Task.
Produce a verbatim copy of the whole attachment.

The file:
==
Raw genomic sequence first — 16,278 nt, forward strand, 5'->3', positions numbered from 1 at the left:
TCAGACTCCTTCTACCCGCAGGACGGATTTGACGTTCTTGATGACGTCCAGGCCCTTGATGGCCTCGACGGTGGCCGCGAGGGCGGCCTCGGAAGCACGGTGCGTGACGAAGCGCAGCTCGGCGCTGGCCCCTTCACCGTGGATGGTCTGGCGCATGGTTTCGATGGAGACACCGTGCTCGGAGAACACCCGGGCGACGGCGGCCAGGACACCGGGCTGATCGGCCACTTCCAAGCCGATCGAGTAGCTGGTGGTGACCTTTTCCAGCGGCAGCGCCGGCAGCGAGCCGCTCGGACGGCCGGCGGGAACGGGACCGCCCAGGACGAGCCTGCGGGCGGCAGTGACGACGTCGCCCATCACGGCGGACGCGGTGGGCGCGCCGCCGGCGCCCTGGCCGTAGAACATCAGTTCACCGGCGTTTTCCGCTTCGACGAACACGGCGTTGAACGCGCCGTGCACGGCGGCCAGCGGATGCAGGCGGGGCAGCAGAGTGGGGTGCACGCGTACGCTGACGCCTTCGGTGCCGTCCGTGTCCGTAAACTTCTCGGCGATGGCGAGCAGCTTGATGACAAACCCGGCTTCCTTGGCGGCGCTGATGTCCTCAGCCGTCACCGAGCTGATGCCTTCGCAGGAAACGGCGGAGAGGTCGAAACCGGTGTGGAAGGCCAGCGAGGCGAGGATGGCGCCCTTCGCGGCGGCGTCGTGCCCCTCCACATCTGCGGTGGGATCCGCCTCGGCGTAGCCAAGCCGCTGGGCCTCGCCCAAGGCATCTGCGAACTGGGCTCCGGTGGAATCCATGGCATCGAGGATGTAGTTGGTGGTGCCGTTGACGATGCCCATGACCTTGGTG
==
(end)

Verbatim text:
Raw genomic sequence first — 16,278 nt, forward strand, 5'->3', positions numbered from 1 at the left:
TCAGACTCCTTCTACCCGCAGGACGGATTTGACGTTCTTGATGACGTCCAGGCCCTTGATGGCCTCGACGGTGGCCGCGAGGGCGGCCTCGGAAGCACGGTGCGTGACGAAGCGCAGCTCGGCGCTGGCCCCTTCACCGTGGATGGTCTGGCGCATGGTTTCGATGGAGACACCGTGCTCGGAGAACACCCGGGCGACGGCGGCCAGGACACCGGGCTGATCGGCCACTTCCAAGCCGATCGAGTAGCTGGTGGTGACCTTTTCCAGCGGCAGCGCCGGCAGCGAGCCGCTCGGACGGCCGGCGGGAACGGGACCGCCCAGGACGAGCCTGCGGGCGGCAGTGACGACGTCGCCCATCACGGCGGACGCGGTGGGCGCGCCGCCGGCGCCCTGGCCGTAGAACATCAGTTCACCGGCGTTTTCCGCTTCGACGAACACGGCGTTGAACGCGCCGTGCACGGCGGCCAGCGGATGCAGGCGGGGCAGCAGAGTGGGGTGCACGCGTACGCTGACGCCTTCGGTGCCGTCCGTGTCCGTAAACTTCTCGGCGATGGCGAGCAGCTTGATGACAAACCCGGCTTCCTTGGCGGCGCTGATGTCCTCAGCCGTCACCGAGCTGATGCCTTCGCAGGAAACGGCGGAGAGGTCGAAACCGGTGTGGAAGGCCAGCGAGGCGAGGATGGCGCCCTTCGCGGCGGCGTCGTGCCCCTCCACATCTGCGGTGGGATCCGCCTCGGCGTAGCCAAGCCGCTGGGCCTCGCCCAAGGCATCTGCGAACTGGGCTCCGGTGGAATCCATGGCATCGAGGATGTAGTTGGTGGTGCCGTTGACGATGCCCATGACCTTGGTG